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Liverpool Bay
Bay
is a bay of the Irish Sea
Irish Sea
between northeast Wales, Cheshire, Lancashire
Lancashire
and Merseyside
Merseyside
to the east of the Irish Sea. The bay is a classic example of a region of freshwater influence. Liverpool Bay
Bay
has historically suffered from reduced oxygen content from prior massive discharges of sewage sludge, according to C.Michael Hogan.[1] The rivers Alt, Clwyd, Dee, Ribble and Mersey drain into the bay. The bay is littered with wrecks and has many dive sites. The bay also contains several oil and gas fields including the Douglas Complex, with a combined daily capacity (January 2008) of 60,000 barrels. The UK's first major offshore wind farm, North Hoyle, is located in the south of the bay, which is a busy shipping route to the Mersey Docks. The land area around the bay is occasionally referred to as the "Liverpool Bay
Bay
Area". Though the term is seen by some as a possible official alternative to Merseyside, it is more often used to describe a much wider area which may include the West Lancashire
Lancashire
towns of Ormskirk
Ormskirk
and Skelmersdale
Skelmersdale
to the north, St Helens and Warrington
Warrington
to the east and Chester
Chester
plus North Wales
Wales
to the south. In this sense, it is often promoted by local thinkers and urbanists to encourage regional co-operation in both economic and cultural terms. It is not recognised by the British Government as a strategic economic sub-region, however. Despite having its advocates, the term is still not particularly common in the area. The English portion of Liverpool Bay
Bay
is one of the 120 natural areas into which England is divided by Natural England for conservation purposes.[2]

Contents

1 Wind power 2 Notable ships lost in Liverpool Bay 3 See also 4 References 5 Further reading 6 External links

Wind power[edit] Wind turbines which are the biggest in the world as of 2017 have been installed in Liverpool Bay.[3] Notable ships lost in Liverpool Bay[edit]

SS City of Brussels Ellan Vannin PS Lelia Ocean Monarch Resurgam HMS Thetis

See also[edit]

Douglas Complex Offshore Storage Installation (Liverpool Bay)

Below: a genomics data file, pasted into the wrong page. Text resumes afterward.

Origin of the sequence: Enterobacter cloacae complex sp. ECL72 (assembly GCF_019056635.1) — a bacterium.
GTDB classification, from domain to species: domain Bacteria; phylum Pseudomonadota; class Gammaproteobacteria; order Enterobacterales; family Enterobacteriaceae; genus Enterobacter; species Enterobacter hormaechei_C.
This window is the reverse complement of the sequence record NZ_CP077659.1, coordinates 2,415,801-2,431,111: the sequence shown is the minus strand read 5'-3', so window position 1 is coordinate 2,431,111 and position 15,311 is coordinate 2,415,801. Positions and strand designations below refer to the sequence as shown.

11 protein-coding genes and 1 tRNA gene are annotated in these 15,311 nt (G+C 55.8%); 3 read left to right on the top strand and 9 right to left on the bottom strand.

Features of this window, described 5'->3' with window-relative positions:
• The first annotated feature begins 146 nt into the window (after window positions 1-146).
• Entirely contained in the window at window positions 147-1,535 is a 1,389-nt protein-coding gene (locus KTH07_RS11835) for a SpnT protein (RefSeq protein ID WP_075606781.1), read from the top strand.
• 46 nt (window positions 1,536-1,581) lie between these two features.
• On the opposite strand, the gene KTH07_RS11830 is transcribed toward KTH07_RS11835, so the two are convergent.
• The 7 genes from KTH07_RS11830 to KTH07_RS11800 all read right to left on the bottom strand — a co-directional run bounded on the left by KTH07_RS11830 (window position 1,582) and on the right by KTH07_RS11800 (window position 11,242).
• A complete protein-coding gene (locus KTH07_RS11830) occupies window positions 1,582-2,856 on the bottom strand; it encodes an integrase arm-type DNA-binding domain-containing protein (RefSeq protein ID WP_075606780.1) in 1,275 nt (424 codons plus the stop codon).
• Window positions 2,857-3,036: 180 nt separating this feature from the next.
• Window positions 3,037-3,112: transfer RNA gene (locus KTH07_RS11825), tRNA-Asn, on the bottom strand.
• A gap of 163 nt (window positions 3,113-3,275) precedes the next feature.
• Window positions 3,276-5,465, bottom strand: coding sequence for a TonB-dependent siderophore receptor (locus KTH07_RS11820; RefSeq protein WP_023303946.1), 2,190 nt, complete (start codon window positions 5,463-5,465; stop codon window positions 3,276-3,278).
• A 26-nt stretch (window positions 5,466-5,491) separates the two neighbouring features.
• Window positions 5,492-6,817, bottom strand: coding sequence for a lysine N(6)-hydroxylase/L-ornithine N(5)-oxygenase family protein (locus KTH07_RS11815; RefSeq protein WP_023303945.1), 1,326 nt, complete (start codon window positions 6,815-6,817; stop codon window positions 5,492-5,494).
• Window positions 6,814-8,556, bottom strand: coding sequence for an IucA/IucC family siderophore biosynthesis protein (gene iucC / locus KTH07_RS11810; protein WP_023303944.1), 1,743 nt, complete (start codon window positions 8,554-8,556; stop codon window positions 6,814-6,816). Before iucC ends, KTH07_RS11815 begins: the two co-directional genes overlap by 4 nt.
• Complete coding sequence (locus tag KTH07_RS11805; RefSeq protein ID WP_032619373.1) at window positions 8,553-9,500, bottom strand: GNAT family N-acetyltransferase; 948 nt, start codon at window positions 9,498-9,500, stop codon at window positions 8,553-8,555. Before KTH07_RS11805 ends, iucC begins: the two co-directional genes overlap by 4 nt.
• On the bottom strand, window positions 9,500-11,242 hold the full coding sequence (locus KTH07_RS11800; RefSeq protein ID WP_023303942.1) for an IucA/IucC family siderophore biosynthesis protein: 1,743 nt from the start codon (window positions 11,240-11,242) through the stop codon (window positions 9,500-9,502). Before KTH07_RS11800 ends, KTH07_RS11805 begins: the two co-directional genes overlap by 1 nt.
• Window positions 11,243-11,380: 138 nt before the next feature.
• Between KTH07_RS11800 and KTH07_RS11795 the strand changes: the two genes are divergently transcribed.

References[edit]

^ C. Michael Hogan. 2011. Irish Sea. eds P.Saundry & C.Cleveland. encyclopedia of Earth. National Council for Science and the Environment. Washington DC ^ Natural England: Natural Areas: 117 Liverpool Bay
Bay
Archived 2011-07-24 at the Wayback Machine. (accessed 13 April 2010) ^ Mersey feat: world's biggest wind turbines go online near Liverpool The Guardian

Further reading[edit]

Coward, T.A.; Oldham, C. (1910). The vertebrate fauna of Cheshire
Cheshire
and Liverpool Bay. I. London: Witherby & Co.  Coward, T.A.; Oldham, C. (1910). The vertebrate fauna of Cheshire
Cheshire
and Liverpool Bay. II. London: Witherby & Co.  Liverpool Marine Biology Committee (1886). Herdman, W. A., ed. The first report upon the fauna of Liverpool Bay
Bay
and the neighboring seas. London: Longmans, Green & Co.  Liverpool Marine Biology Committee (1889). Herdman, W. A., ed. The second report upon the fauna of Liverpool Bay
Bay
and the neighboring seas. Liverpool: Turner, Routledge & Co.  Liverpool Marine Biology Committee (1892). Herdman, W. A., ed. The third volume of reports upon the fauna of Liverpool Bay
Bay
and the neighboring seas. Liverpool: Thomas Dobb & Co.  Liverpool Marine Biology Committee (1895). Herdman, W. A., ed. The fourth volume of reports upon the fauna of Liverpool Bay
Bay
and the neighboring seas. Liverpool: Thomas Dobb & Co.  Liverpool Marine Biology Committee (1900). Herdman, W. A., ed. The fifth report upon the fauna of Liverpool Bay
Bay
and the neighboring seas. Liverpool: C. Tinling & Co. 

External links[edit]

School of Ocean Sciences Bangor Diving Liverpool Bay Real-time map of shipping in the bay

Coordinates: 53°32′N 3°12′W / 53.533°N 3.200°W / 53

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